A new commission by the Local Government Association has been set up to try and come up with bespoke solutions to issues raised by Brexit.
The new post-Brexit England commission, chaired by Mark Hawthorne (Con), aims to evaluate the role of local government in England in the period following the transition phase - likely to end on 31 December 2020.
The commission aims to publish its findings in Spring 2019 at around the same time Britain’s membership of the European Union will end.
Cllr Hawthorne, who is also Gloucestershire CC leader, said: “It’s really important that local government is putting solutions on the table that show how we can change the balance of power and responsibilities in England.
“Finding solutions has got to be about more than the Ministry of Housing, Communities & Local Government. This requires the entirety of local government engaging with the entirety of government.”
LGC reported last month that MHCLG had failed to bid for additional resource from the Treasury to help prepare councils for the various outcomes that might follow Brexit.
Referencing the “huge amount of work” facing Whitehall and Westminster in preparation for Brexit, Cllr Hawthorne said the government should be “looking to and calling on the expertise, energy and enthusiasm that sits within local government” to make Brexit a success.
The commission will principally look into issues surrounding skills and productivity challenges, as well as key infrastructure pressures, Cllr Hawthorne said.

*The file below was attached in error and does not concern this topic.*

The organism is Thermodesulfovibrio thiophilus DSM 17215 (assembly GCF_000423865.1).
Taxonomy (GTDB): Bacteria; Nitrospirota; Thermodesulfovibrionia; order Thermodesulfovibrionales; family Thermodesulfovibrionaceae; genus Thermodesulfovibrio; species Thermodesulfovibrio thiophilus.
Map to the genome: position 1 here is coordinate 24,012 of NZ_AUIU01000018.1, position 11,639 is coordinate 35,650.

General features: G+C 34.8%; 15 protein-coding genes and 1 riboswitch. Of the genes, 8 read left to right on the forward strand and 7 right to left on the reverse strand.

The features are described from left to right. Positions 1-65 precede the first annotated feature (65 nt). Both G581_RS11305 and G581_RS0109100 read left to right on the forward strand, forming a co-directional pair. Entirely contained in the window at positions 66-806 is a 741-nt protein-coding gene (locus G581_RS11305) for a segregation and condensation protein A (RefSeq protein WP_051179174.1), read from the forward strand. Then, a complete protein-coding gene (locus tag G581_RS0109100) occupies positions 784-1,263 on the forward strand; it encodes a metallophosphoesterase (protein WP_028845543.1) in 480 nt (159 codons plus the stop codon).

“The fact is that we’re going to have a huge shortage of skills [after Brexit], with 4.2 million to six million people in this country with low skills. There’s a huge amount of work that needs to be done on broadband connectivity, but statistics on mobile phone [signal] are also pretty dire,” he said.
The County Councils Network has reported today that 72% of England’s counties experience internet download speeds that fall below the national average speed of 45 megabits per second.
The Commons work and pensions committee said in a report on Wednesday the government must prevent a “potentially disastrous” interruption in funding for employment and skills support in England - particularly in its most deprived areas.
Cllr Hawthorne campaigned to remain in the European Union and co-signed a letter by Conservative councillors in support of the Remain campaign.
The councillors wrote to the editor of the Telegraph in June 2016 saying: “A vote to leave the EU will put jobs in danger. Prices will rise, mortgages will be at risk and funding for local schools and hospitals will fall. This is a risk that we, as Conservative councillors, are not willing to take with our economy and the health of our local communities.”
Cllr Hawthorne told LGC it would not be possible to “just dust down the devolution agenda of two or three years ago”, as solutions must be made relevant to the challenges that will arise after the transition period has lapsed.
“We’ll be knocking on the doors of Whitehall and every department to make sure we’re having those conversations,” said Cllr Hawthorne. “When they’re looking for the answers to some of their questions, they’ll know that someone in local government is ready with suggestions and answers for how that can be tackled.”